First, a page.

The world’s oldest working railway – a jewel in Leeds’ crown – celebrated 200 years of steam by drawing in bumper crowds to a special event over the weekend.
Middleton Railway, which runs from its station in Moor Road, Hunslet, through to Middleton Park once pioneered the engines that powered the industrial revolution and established Britain’s place as the foremost economy in the world.
200 years on from the first time the commercial steam locomotive Salamanca trundled down its tracks, the volunteers at the railway held a special weekend with a fleet of engines from different eras on display as well as a host of other events.
A vintage bus ferried enthusiasts from Leeds train station and Leeds bus station to the Middleton Railway, taking in the sights. Organisers w2ere hoping to attract 1,000 people over the two days.
Middleton Railway Trust chariman Andrew Gill said:
“Thanks to all our volunteers and visitors today. We managed what we think is probably our busiest gala day ever with much less rain than expected and actually a reasonable amount of sun.”
Leeds Central Hilary Benn MP tweeted:
“Just been at Middleton Railway 200th anniversary celebrations. Lots of steam, coal, clanking and big crowds …congratulations to Andrew [Gill] and all the team.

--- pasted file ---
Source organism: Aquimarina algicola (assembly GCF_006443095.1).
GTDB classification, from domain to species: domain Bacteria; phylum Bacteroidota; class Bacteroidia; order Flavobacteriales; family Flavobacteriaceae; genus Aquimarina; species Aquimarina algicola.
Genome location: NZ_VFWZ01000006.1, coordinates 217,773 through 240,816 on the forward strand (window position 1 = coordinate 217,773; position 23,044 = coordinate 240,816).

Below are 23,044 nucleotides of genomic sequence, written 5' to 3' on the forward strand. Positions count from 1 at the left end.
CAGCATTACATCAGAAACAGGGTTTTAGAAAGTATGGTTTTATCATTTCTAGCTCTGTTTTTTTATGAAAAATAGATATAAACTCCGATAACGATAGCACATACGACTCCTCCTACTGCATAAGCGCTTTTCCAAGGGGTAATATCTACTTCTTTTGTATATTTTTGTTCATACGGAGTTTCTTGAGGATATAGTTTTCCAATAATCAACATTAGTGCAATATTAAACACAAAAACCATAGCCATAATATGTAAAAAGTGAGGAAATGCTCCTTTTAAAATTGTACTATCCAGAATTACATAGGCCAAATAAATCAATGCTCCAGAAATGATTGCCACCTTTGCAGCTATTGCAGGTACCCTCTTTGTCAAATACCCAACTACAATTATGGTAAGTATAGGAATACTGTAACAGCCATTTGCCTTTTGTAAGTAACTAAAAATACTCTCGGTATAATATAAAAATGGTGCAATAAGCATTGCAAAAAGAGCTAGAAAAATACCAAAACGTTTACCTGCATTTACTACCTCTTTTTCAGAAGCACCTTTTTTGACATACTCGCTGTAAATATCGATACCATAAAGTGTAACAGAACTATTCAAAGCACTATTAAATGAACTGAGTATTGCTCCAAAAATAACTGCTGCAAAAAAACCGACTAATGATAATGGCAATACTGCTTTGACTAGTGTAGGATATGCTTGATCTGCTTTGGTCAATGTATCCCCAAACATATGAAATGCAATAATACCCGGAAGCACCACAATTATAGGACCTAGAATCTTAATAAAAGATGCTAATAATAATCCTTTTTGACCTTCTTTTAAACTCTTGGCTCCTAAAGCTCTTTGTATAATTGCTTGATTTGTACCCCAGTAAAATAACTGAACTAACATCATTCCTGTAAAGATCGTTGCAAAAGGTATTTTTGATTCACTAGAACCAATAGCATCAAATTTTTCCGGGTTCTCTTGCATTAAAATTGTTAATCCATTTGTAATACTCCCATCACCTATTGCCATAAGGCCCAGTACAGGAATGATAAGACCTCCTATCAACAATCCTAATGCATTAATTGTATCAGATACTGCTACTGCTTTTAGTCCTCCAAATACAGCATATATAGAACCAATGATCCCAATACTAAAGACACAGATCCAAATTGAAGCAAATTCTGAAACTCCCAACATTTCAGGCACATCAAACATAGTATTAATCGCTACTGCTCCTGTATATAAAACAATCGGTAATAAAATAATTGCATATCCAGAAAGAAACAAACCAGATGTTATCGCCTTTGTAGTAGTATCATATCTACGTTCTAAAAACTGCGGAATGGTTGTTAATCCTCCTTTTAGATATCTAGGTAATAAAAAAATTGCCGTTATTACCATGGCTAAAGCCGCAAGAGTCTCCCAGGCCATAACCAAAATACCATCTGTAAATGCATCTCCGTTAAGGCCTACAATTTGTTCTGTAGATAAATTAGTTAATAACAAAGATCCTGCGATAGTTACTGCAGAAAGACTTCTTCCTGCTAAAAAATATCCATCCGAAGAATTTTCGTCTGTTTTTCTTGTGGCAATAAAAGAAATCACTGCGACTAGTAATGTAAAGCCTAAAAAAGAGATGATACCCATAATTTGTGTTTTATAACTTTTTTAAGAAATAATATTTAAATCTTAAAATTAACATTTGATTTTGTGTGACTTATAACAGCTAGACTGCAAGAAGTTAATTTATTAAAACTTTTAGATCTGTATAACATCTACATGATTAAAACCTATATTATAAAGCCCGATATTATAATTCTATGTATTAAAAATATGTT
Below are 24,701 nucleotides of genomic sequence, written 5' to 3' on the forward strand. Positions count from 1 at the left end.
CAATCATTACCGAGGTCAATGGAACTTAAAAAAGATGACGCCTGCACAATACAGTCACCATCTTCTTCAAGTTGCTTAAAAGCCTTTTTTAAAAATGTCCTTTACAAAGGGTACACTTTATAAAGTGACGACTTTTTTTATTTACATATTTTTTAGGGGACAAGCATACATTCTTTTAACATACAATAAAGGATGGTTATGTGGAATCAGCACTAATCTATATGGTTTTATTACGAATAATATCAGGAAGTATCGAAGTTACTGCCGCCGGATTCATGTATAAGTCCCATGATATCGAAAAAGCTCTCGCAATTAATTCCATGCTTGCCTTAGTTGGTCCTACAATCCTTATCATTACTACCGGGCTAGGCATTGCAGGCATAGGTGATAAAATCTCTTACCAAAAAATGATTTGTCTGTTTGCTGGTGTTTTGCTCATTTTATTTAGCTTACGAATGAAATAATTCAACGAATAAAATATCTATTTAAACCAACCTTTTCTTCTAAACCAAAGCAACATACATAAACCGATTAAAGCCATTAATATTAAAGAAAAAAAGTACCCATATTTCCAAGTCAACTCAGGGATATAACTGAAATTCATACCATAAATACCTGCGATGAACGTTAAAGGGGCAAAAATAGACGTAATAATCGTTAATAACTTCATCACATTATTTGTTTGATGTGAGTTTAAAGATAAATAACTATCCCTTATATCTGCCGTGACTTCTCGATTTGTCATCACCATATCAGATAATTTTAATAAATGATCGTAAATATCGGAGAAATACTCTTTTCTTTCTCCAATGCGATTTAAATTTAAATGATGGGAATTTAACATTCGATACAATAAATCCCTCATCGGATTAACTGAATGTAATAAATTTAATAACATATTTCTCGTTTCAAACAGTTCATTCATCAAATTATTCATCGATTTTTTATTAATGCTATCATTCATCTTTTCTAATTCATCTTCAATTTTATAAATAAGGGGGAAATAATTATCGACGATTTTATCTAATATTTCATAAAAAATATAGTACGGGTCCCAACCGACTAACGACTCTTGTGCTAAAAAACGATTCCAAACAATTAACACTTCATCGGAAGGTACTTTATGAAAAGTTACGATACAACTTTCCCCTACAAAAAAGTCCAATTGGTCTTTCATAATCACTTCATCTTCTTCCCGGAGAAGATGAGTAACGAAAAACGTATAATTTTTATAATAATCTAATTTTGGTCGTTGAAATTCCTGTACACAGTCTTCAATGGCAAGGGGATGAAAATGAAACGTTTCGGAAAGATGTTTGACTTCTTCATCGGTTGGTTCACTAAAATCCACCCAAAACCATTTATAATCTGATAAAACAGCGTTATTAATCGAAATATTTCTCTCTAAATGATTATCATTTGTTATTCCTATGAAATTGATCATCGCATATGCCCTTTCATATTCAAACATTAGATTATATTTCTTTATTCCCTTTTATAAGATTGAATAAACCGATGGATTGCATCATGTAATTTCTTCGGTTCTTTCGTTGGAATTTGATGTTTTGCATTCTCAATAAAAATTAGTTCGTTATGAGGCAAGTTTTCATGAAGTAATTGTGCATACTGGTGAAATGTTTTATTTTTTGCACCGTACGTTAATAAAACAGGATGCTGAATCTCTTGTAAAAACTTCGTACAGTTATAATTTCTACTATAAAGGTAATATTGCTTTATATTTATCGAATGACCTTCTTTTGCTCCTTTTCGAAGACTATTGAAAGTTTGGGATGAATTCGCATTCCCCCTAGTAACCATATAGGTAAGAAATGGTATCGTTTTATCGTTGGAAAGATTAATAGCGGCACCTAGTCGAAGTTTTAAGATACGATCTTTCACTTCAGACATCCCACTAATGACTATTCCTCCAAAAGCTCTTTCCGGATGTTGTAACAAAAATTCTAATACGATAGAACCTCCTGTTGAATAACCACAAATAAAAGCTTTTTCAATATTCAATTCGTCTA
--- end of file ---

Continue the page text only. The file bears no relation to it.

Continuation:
Fellow tweeter Rob Greenland said:
“Great day @
#middletonrailway. Rounded off with a vintage bus tour of old industrial #leeds – Holbeck & around – where so many engines built.”
And one commenter on facebook added:
“We’ve been today with the family, had a fantastic time. You’ve all done really well and makes me proud to be a member of such a superb railway. It’s been wonderful to see such an array of engines working along side the Middleton fleet. “
John Blenkinsopp’s Salamanca trundled down its tracks at Middleton some 17 years before Stephenson’s more famous Rocket, which most people wrongly think was the first steam locomotive in the world. Middleton Railway ferried coal from Middleton’s mines – the last of which closed in 1968 – into the River Aire near the city centre.
The railway has been run by a trust made up of volunteers since they took ownership of the line in the late 60s.